As part of a campaign being called the “Whiskey Rebellion II,” a group of Pennsylvania residents are working to get an initiative on the November ballot to remove a tax on alcoholic drinks…and a $2 a day tax on car rentals, according to Budget & Tax News.
The drink and car rental taxes were imposed January 1 by Allegheny County officials. County Chief Executive Dan Onorato estimated the taxes would bring in $40 million for the local port authority, which runs the mass transit system for Pittsburgh and surrounding areas. The drink tax alone was expected to generate $30 million in revenue.
County spokesman Kevin Evanto said the county would have to raise property taxes without the drink and rental car taxes. The money from those taxes is being dedicated to mass transit. It's the first time the county has ever had taxes dedicated for transit, Evanto said. Since 1964, Allegheny County has provided property tax money to the local port authority to receive matching state and federal transit funds.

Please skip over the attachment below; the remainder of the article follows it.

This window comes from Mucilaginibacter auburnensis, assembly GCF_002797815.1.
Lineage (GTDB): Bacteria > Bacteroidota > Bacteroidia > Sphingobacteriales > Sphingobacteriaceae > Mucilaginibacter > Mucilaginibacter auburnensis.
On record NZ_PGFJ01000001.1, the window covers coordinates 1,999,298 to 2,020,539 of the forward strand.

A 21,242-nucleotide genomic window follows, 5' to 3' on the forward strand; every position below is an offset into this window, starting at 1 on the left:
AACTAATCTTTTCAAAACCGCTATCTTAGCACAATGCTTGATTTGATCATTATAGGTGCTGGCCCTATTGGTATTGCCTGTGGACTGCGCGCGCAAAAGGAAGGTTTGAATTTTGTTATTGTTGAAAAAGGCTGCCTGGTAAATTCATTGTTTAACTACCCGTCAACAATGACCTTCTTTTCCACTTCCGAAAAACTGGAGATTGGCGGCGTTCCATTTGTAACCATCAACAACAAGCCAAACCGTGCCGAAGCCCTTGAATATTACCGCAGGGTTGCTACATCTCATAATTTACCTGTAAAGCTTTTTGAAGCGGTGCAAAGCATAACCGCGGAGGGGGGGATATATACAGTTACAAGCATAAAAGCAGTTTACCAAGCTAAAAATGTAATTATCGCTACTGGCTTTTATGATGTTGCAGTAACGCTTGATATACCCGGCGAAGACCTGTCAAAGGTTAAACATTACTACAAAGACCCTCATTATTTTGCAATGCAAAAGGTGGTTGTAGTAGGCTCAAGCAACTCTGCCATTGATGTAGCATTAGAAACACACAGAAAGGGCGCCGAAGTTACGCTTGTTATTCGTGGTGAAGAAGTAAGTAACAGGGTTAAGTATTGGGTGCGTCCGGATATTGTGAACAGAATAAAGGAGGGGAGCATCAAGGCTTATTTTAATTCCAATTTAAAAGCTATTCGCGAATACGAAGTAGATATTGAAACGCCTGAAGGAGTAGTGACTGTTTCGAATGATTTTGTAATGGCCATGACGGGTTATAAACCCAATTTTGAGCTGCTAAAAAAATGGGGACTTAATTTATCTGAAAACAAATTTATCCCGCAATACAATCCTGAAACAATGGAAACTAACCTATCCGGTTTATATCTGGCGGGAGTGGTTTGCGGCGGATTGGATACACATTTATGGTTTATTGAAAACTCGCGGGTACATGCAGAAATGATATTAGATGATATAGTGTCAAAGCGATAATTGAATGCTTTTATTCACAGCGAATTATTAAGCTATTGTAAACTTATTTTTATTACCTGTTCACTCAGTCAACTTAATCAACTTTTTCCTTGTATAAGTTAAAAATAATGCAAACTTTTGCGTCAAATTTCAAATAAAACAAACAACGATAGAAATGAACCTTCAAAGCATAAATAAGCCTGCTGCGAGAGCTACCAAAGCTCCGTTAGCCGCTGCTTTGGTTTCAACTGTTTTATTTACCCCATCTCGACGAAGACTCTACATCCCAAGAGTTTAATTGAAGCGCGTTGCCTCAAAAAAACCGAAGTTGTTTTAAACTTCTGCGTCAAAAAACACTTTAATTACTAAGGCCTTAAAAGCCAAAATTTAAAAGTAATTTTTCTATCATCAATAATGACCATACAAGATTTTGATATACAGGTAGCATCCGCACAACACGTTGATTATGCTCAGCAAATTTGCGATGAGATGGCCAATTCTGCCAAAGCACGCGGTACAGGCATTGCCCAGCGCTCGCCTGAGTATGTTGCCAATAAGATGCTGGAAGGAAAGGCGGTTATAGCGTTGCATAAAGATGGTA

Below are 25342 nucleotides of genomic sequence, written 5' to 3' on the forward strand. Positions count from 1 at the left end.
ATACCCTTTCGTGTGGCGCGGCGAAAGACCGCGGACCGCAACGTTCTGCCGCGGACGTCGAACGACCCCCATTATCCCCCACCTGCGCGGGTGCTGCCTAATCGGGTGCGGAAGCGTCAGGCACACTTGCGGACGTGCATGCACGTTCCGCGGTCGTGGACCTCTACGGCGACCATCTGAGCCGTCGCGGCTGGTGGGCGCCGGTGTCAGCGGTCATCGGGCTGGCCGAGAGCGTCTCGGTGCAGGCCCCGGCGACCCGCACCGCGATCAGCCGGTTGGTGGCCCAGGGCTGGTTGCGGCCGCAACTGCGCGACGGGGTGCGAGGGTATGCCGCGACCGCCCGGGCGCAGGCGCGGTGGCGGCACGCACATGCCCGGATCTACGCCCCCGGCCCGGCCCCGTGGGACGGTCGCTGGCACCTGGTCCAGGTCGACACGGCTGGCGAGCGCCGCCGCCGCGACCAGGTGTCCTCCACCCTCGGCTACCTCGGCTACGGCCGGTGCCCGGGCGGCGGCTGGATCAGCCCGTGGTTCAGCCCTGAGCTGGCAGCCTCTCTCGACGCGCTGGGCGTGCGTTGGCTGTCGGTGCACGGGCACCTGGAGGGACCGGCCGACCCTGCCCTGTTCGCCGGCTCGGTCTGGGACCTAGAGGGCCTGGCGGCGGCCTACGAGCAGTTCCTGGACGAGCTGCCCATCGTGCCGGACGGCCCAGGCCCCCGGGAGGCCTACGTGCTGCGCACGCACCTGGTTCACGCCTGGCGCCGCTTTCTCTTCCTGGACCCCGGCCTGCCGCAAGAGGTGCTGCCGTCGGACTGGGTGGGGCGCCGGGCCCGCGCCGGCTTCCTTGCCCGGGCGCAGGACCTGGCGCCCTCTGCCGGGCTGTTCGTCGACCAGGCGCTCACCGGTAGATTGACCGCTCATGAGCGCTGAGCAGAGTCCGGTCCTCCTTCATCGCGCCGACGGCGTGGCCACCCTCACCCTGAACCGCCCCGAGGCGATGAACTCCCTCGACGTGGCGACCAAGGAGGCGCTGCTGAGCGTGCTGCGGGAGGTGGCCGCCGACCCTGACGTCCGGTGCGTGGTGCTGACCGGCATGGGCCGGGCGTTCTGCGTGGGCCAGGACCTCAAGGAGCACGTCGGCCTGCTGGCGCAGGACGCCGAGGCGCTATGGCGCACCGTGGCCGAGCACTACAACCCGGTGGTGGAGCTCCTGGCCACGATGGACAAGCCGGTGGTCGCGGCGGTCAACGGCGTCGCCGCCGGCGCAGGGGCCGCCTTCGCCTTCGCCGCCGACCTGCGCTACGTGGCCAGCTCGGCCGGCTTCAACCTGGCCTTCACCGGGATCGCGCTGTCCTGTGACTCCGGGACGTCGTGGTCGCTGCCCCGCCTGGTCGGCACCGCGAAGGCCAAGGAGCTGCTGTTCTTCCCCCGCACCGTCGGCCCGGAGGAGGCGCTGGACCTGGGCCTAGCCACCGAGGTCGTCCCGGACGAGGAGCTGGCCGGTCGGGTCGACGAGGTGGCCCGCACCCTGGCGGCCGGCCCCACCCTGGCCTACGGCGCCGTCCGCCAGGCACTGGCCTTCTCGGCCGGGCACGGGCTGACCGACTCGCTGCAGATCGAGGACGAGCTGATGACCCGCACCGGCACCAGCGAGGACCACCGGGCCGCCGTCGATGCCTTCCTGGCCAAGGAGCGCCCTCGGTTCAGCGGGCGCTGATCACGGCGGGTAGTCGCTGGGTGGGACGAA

Last year county officials asked state lawmakers for permission to use alternative revenues. Lawmakers responded with a bill giving the county the authority to impose taxes on alcoholic drinks and rental cars.
Cris Hoel, general counsel for Friends Against Counterproductive Taxation (FACT), an organization made up largely of hospitality industry business owners who say they are being hurt by the tax, said the tax would not go away entirely under the FACT-inspired referendum. The group seeks to cut it to one-half of 1 percent, which would be expected to bring in about $2 million per year, according to Budget & Tax News.